New App Shows What Your Phone Looks Like With a Virus

A new web app offers social media users the opportunity to find out what their phone looks like with a virus on it, and millions of people have taken advantage of this offer.

Or perhaps the offer has taken advantage of them.

The web app, known as LoonzLoonz after the website where it can be found, is one of many mind-bogglingly popular applications offering quizzes in which the participant does not answer a single question. LoonzLoonz struggled at first with such quizzes as “Which Care Bear is Going to Murder You?” and “What is Your Soul Mate Going to Use as an Excuse to Reject You This Time?”, but when it launched “What Does Your Phone Look Like with a Virus?”, that’s when the app finally went…ahem…viral.

One user, who wishes to remain anonymous due to shame, told HuzzahNews “I gave LoonzLoonz a chance because this seemed like important information. If I don’t know how to spot the signs of a virus early, it could spread and spread and completely destroy my phone. So I took the quiz, which only asked me if I knew how to press a button to log in with Facebook, and it showed me a screenshot of the home screen of my phone. So I thought, ‘this app is worthless, that’s what my phone looks like now and I don’t have a virus,’ but I was dead wrong. The moment I opened my browser the next day, I got taken somewhere offering me a new phone, and I didn’t trust it so I closed my browser which actually closed my browser, and then my screen seemed to be sneezing. Like cascading droplets from the top to the bottom, non-stop for like an hour. I couldn’t get back in the browser and I couldn’t turn off the phone. Eventually it got really hot and died, and the company says they won’t replace my phone because the warranty doesn’t cover stupidity”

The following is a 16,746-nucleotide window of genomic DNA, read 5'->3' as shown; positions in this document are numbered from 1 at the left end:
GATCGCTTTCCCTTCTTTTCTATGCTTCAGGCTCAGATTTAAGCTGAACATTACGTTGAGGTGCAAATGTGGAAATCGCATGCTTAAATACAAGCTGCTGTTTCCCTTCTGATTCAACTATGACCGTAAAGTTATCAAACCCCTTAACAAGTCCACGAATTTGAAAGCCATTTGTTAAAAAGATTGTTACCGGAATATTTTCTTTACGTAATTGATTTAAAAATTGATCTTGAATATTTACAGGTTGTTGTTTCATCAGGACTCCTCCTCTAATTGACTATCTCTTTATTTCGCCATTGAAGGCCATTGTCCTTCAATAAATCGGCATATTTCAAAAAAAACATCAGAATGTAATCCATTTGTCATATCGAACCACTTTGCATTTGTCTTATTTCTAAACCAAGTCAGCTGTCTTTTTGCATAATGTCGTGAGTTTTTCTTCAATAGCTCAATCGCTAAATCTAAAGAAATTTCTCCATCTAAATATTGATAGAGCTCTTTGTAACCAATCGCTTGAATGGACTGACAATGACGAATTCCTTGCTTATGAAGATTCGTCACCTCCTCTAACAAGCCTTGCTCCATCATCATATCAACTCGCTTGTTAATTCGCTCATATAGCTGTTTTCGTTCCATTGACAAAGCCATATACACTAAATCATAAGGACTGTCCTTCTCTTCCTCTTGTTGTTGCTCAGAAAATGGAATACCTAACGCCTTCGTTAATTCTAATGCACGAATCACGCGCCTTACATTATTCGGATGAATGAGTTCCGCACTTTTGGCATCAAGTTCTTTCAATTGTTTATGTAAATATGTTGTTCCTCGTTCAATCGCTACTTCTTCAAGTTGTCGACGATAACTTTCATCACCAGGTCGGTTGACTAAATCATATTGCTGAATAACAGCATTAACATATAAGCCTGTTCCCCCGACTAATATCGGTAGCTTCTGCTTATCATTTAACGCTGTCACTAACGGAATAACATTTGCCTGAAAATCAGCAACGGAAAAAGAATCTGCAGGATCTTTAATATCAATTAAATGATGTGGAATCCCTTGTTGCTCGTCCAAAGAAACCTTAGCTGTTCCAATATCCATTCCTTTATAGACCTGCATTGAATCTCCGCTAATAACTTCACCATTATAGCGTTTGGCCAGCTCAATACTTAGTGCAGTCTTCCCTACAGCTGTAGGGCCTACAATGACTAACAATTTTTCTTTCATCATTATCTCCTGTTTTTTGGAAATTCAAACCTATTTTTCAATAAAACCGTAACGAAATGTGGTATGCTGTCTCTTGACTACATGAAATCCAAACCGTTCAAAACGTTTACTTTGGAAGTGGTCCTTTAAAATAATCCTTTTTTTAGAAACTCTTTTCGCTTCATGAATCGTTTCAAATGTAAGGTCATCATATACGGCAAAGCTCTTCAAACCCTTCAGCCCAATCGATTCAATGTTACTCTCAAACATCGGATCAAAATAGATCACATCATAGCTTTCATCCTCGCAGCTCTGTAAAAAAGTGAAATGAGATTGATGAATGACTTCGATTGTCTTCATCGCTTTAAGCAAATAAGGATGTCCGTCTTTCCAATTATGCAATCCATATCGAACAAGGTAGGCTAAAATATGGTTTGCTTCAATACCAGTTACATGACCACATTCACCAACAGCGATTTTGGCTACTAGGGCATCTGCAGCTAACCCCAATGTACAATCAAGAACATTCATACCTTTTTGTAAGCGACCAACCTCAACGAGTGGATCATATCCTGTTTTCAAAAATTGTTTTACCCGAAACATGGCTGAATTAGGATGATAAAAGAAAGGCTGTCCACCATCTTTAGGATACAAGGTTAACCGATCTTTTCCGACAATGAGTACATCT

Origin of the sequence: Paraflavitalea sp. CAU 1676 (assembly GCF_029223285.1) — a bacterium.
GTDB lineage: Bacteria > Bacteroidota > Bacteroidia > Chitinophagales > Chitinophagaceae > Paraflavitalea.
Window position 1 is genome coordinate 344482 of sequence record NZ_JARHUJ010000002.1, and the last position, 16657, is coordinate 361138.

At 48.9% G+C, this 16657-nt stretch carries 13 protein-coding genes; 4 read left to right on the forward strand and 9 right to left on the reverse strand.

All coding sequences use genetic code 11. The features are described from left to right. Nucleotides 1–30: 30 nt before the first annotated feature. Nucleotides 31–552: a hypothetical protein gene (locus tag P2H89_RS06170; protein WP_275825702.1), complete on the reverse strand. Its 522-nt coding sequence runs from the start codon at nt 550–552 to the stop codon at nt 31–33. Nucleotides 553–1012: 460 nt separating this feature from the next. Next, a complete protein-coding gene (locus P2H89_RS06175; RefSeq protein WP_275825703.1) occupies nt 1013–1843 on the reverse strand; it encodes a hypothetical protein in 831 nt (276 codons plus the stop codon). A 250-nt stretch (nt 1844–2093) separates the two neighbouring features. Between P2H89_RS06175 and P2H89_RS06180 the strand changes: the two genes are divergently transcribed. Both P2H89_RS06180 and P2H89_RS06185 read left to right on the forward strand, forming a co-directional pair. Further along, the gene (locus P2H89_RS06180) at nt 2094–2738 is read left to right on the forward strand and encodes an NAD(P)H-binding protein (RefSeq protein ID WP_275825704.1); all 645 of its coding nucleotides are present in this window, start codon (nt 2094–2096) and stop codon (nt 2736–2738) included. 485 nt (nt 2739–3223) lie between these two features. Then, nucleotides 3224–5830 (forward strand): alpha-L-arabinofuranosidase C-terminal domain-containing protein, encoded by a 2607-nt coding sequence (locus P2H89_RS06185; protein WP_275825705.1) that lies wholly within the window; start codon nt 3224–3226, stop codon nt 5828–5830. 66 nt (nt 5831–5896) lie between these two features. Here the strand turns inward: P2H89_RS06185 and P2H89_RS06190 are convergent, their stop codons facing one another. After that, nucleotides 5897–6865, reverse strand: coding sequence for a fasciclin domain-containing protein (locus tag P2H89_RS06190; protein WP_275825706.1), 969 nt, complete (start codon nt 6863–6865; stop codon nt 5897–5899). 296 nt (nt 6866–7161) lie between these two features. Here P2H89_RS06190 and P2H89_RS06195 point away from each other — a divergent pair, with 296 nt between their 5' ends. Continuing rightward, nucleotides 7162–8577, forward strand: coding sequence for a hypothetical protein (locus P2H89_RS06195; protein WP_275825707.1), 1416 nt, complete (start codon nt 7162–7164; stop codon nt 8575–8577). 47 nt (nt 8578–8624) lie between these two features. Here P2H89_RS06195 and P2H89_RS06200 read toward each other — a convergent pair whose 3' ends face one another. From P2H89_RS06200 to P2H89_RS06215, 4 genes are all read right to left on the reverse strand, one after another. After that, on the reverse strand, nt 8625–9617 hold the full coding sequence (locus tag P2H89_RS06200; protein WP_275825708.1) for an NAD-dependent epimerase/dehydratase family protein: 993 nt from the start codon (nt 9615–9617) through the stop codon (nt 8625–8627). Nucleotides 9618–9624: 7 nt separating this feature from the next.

Sad news. Sad news indeed. Maybe one of the ten worst things which happened this week. Worse still, people who want to take action against LoonzLoonz are powerless to do so because not only is there no way to know what their phone would look like with a virus without getting one, but the small print, which no one read, explicitly said that by logging in to Facebook, the user gives LoonzLoonz express permission to infect the user’s phone or other device with a nasty and incurable virus.

Some victims have expressed a desire to change the laws in order to prevent such trickery, but after having to buy a new phone or computer, none of them have the money needed to buy changes in the legal code of the United States of America.

Work-From-Home Millionaires Praised for Generosity

Cash, Dollar, Green, Money


The Internet – Despite having made thousands of dollars per week in their free time performing unspecified data entry tasks, wealthy internet users continue to spread information about their success on random comment threads, and the rest of the world is thankful for this.